A Labor of Love A Promise Kept

By Staff
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Students (from left) Austin Boyles, Sarah Kirby, Heath Reeves, Avin Straw, Jesse Masters from Cotton Center High School, who were involved in restoring this 1951 Ford 8N tractor.

Since 1995, the Chevron Delo Tractor
restoration competition has rewarded FFA teams on their
determination, mechanical skills and business savvy. Through the
restoration of an antique tractor, participants develop skills
applicable to the modern business world. Chevron Delo pledges
$10,000 in cash prizes for those teams that have a knack of
bringing antique tractors back from the brink. Enter a long shot

The entire senior class of Cotton Center High School, Texas,
consisted of 15 students, 8 boys and 7 girls. They received a 1951
Ford 8N tractor from Everett Masters who was the caretaker of the
Center Plains Cemetery for over 60 years. He bought the little
tractor new and always found time after mowing the cemetery to help
mow other sites around town. In the fall of 2001, he asked the
school if they would restore his Ford 8N. His great-grandson,
Jesse, was in the eighth grade at the time. He taught Jesse how to
drive and complete small repairs as any grandpa would do.

David Howell, the CCHS Agricultural Science teacher, told
Everett that when Jesse was a junior, his class would restore the
Ford. Sadly, the next year, Everett, 89, passed away. In 2005, the
junior class had the Ford to restore and funds set aside in
Everett’s will to restore it back to its original condition. Every
time they considered doing something half way, they remembered
Everett who never did anything halfway. They called the restoration
“A Labor of Love and A Promise Kept.”

Equally important to the FFA chapter is the Ralph McFerrin
Memorial. Ralph was blinded in a hydrous ammonia accident, but
people knew he could still see clearer than most. He knew that even
though kids are still growing up on farms, they have forgotten how
hard our ancestors worked to turn agriculture into thriving farm
communities. They were losing their rich heritage. He could also
see that today’s young people were not developing critical thinking
skills needed for a successful life. A tractor restoration program
could make an impact in both areas.

His son, Doyle McFerrin, provided the location and technical
assistance for the restoration when the kids got into a tough spot.
Every Saturday morning, the class was at Doyle’s shop – the boys
performing the heavy work and the girls documenting and
photographing the progress.

With both Ralph’s and Everett’s names on their tractor, they
knew that 99 percent would not be good enough. Every time they did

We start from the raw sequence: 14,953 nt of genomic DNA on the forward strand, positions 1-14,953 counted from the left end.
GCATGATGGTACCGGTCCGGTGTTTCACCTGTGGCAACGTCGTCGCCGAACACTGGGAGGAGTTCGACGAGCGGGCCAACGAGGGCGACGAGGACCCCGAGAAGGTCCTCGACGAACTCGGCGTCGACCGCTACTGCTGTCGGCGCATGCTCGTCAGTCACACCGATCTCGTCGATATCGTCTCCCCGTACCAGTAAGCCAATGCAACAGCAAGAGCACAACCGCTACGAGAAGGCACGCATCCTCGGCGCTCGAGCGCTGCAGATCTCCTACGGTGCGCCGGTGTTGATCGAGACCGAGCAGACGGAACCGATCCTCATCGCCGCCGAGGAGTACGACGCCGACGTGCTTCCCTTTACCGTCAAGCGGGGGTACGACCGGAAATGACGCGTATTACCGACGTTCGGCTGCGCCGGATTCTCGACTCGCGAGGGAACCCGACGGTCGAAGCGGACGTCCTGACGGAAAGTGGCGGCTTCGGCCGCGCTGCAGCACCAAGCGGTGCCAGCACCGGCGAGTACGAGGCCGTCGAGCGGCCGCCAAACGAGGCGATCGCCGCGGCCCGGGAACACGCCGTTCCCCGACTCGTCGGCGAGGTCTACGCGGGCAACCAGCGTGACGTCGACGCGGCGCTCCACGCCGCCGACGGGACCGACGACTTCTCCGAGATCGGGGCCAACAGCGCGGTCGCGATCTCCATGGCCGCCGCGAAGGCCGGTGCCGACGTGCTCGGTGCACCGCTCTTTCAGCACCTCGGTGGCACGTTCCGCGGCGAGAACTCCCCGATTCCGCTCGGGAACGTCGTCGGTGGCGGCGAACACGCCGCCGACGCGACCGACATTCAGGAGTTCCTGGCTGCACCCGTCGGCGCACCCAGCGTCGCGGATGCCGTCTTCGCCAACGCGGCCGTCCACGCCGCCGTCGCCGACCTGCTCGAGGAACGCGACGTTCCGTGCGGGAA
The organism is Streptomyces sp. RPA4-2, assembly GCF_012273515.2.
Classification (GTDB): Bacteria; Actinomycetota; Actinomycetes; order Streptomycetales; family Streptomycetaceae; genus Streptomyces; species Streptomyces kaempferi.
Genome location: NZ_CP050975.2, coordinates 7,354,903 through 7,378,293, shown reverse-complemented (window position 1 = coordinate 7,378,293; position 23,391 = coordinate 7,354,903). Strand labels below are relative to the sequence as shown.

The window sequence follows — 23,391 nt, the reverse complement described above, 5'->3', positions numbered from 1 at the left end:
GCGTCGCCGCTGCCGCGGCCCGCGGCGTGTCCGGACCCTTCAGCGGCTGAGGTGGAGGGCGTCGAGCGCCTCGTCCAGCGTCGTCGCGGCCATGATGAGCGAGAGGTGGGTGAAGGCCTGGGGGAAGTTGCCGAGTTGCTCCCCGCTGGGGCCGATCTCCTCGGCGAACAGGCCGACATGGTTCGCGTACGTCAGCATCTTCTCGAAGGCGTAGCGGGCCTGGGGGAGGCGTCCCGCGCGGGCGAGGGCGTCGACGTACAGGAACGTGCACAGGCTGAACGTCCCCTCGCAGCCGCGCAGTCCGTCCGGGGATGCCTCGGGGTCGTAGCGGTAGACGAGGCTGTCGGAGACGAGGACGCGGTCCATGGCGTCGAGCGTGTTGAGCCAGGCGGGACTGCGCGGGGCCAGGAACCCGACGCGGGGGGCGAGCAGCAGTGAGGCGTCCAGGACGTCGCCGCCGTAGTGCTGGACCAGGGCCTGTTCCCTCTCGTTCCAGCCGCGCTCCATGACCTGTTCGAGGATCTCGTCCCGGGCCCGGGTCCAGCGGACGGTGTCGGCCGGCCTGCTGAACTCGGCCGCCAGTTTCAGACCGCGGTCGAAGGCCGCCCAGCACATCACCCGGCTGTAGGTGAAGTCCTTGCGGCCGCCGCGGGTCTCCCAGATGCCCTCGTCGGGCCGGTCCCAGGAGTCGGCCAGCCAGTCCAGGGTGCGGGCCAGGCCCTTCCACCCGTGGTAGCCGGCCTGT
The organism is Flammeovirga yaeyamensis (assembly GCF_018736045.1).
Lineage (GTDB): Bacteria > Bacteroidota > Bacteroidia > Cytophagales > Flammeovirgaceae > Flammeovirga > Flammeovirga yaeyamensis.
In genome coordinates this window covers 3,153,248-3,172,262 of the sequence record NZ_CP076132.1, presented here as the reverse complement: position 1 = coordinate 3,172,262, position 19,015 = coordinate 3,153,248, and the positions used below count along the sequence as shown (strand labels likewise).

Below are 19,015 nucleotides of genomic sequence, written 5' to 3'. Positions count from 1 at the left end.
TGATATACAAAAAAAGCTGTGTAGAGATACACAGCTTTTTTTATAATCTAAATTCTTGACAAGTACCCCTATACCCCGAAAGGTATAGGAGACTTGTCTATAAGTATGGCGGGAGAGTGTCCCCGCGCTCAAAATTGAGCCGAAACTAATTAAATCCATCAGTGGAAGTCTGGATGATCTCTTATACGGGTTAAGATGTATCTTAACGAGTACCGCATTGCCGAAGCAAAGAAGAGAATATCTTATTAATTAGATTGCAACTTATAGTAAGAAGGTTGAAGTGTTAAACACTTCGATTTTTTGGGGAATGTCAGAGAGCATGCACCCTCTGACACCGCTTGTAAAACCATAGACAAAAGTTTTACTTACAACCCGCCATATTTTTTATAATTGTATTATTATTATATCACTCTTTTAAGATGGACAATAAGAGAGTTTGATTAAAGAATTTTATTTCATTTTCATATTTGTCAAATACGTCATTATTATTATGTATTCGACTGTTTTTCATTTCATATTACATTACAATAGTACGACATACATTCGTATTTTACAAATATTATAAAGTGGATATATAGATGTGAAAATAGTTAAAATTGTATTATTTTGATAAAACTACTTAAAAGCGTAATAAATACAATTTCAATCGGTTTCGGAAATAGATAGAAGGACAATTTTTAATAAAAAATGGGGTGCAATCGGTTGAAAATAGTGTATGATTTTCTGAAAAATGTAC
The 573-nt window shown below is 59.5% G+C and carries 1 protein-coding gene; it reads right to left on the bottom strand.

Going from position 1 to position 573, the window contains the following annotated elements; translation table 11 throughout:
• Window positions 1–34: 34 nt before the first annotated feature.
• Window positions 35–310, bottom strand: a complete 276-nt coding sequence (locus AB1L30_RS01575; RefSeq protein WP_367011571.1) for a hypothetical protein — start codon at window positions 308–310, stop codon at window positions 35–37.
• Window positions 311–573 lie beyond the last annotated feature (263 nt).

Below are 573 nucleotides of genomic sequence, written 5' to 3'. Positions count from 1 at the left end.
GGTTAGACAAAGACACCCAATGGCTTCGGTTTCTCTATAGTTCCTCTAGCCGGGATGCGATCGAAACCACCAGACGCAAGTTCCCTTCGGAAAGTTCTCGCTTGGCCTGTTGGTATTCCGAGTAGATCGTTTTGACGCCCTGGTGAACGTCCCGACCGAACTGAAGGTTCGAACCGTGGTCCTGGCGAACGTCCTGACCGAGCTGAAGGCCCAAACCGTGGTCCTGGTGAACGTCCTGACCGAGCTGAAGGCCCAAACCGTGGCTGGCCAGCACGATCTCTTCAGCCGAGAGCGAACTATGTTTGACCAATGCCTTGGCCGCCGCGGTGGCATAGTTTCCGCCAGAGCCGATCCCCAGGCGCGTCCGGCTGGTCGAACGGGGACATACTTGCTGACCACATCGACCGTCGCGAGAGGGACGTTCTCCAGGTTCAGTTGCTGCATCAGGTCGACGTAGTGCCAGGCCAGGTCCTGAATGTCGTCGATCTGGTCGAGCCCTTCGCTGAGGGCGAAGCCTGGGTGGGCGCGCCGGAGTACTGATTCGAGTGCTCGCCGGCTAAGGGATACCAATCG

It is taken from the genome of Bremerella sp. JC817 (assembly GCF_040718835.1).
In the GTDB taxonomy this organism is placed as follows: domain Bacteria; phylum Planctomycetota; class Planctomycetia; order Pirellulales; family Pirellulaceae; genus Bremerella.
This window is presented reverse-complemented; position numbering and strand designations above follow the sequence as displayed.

something that was not 100 percent, they would take it apart and do
it over. It seemed funny to them that every task had at least two
ways to complete and the first method was always wrong. They
learned a lot and had more fun in school than should be

Their first test was the San Antonio Stock Show where they
received second place. Although the tractor was up to the highest
standard, they started the tractor from the ground, not on the
seat. They learned an important safety lesson that day.

They then entered their 1951 Ford 8N in the National Chevron
Delo Tractor Restoration Contest. Cotton Center High School was
selected as one of the 10 finalists to present their tractor and
oral presentation at the National FFA Convention in Louisville, Ky.
The five judges were each experts in tractor restoration and
donated their time and expertise to the FFA. The five judges were
Chuck Bos (machine shop expert and president of a local tractor
club) from Hillsdale, Ill.; Richard Bockwoldt (who has a tractor he
has restored on display at the Smithsonian Institute in Washington,
D.C.), from Dixon, Iowa; Dennis Rupert (another expert in restoring
tractors) from Hillsdale, Mo.; Robert Beavers (an expert in
carburetor repair) from Spencer, Iowa; and Kent Kaster (an expert
on decals) from Shelbyville, Ind.

The little tractor inspired by Everett Masters and Ralph
McFerrin won first place in the chapter competition. It was like
winning a state football championship! The tiny high school class
from Texas has learned about winning and losing. They also learned
that planning, budgeting, marketing, project management,
dedication, teamwork, presentation and social skills are critical
life lessons that will serve them the rest of their lives.

The Atkinson Antique Engine & Tractor Assn. has made special
arrangement to have the Cotton Center High School Ford 8N on
display during their fall show. In addition, the Illinois Chapter
of the Ford Tractor Club will have many tractors and implements to
view. Dates are Sept. 15-17, 2006, at the show grounds northwest of
Atkinson, Ill., and the show is open to the public. For more
information contact: Carol Ann Wells, Event Coordinator, (309)

Contact Dick Wells at: 28476 N. 1500 Ave., Sheffield, IL
61361-9336; (309) 935-6022; wellsrichardc@johndeere.com

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